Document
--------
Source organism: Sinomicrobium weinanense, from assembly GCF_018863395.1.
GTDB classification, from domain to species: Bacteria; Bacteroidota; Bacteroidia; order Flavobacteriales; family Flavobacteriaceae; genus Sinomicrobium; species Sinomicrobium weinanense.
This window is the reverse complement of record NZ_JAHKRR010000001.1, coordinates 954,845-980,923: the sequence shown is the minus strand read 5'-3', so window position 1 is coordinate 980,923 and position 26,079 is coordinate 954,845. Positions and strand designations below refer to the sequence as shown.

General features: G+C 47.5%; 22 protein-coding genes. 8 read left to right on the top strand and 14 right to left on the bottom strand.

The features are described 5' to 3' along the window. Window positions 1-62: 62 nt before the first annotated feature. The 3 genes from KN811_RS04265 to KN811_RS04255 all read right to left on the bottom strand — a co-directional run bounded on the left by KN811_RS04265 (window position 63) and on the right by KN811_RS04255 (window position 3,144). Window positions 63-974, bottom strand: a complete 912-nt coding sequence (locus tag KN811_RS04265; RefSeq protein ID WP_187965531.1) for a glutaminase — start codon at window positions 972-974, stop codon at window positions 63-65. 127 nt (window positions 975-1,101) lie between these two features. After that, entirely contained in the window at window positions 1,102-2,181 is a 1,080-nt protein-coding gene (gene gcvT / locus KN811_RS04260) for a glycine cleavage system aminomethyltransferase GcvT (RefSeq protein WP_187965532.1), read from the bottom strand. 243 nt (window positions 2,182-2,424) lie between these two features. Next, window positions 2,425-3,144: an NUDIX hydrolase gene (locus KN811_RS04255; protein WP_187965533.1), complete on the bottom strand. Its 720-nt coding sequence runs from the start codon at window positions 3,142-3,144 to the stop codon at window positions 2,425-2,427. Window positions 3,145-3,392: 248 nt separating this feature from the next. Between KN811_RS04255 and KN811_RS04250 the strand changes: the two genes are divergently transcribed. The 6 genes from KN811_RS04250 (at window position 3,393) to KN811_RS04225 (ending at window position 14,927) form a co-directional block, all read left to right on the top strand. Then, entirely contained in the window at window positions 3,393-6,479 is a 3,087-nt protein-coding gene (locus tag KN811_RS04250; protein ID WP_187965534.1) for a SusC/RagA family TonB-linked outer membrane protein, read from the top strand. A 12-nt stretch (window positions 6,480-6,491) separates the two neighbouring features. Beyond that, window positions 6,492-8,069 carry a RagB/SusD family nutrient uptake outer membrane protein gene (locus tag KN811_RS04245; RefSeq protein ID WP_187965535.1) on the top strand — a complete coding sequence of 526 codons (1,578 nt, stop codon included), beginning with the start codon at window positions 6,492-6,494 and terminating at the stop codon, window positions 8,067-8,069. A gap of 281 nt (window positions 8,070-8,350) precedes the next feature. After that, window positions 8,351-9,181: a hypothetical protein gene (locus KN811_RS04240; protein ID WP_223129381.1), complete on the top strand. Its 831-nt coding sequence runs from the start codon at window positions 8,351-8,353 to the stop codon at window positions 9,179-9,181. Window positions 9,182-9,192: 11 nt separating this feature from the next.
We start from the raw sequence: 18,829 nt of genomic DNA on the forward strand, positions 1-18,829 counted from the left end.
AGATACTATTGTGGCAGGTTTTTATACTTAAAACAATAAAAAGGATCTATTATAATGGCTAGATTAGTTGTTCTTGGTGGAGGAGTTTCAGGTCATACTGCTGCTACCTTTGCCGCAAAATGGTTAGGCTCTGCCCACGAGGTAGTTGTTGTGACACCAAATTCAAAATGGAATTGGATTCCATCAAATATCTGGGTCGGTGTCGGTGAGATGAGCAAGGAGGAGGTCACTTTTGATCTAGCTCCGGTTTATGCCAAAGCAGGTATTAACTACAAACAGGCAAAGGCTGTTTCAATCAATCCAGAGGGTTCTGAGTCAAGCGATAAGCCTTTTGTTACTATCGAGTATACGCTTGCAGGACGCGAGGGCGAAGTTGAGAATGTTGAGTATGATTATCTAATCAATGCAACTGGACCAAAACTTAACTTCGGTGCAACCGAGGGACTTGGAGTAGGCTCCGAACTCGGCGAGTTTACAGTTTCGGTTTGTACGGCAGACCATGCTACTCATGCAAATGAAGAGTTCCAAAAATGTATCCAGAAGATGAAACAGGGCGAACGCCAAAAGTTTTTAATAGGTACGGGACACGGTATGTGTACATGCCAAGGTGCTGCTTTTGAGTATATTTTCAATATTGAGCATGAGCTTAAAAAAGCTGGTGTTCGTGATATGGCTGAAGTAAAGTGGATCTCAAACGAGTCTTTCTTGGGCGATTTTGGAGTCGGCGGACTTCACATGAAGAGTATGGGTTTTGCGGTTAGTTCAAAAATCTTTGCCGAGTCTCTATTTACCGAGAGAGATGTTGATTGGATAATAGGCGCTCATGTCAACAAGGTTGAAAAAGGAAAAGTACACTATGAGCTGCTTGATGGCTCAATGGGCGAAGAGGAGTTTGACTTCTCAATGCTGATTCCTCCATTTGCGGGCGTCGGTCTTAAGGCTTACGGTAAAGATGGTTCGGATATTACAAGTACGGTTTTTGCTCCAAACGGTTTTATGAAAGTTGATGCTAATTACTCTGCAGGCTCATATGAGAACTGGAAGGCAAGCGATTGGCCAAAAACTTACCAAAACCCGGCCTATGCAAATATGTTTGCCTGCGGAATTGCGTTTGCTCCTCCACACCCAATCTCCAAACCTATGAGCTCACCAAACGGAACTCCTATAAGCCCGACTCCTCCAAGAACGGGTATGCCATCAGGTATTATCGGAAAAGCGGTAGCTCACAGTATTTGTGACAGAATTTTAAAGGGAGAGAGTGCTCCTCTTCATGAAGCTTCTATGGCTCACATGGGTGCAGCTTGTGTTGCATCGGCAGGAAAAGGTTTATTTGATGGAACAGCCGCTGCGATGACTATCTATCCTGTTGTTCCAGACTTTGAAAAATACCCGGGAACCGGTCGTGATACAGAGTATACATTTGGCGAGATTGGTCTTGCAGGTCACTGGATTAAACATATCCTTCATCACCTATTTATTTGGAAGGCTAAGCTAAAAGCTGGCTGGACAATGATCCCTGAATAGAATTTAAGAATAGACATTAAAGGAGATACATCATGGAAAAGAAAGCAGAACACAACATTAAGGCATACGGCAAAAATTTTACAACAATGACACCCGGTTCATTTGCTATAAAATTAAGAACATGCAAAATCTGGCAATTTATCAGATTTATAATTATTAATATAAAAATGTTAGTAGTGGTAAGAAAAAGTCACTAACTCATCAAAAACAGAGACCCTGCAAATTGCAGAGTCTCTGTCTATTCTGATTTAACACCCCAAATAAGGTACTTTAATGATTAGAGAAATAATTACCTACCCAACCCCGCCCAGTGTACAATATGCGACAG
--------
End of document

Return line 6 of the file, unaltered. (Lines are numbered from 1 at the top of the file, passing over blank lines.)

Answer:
We start from the raw sequence: 18,829 nt of genomic DNA on the forward strand, positions 1-18,829 counted from the left end.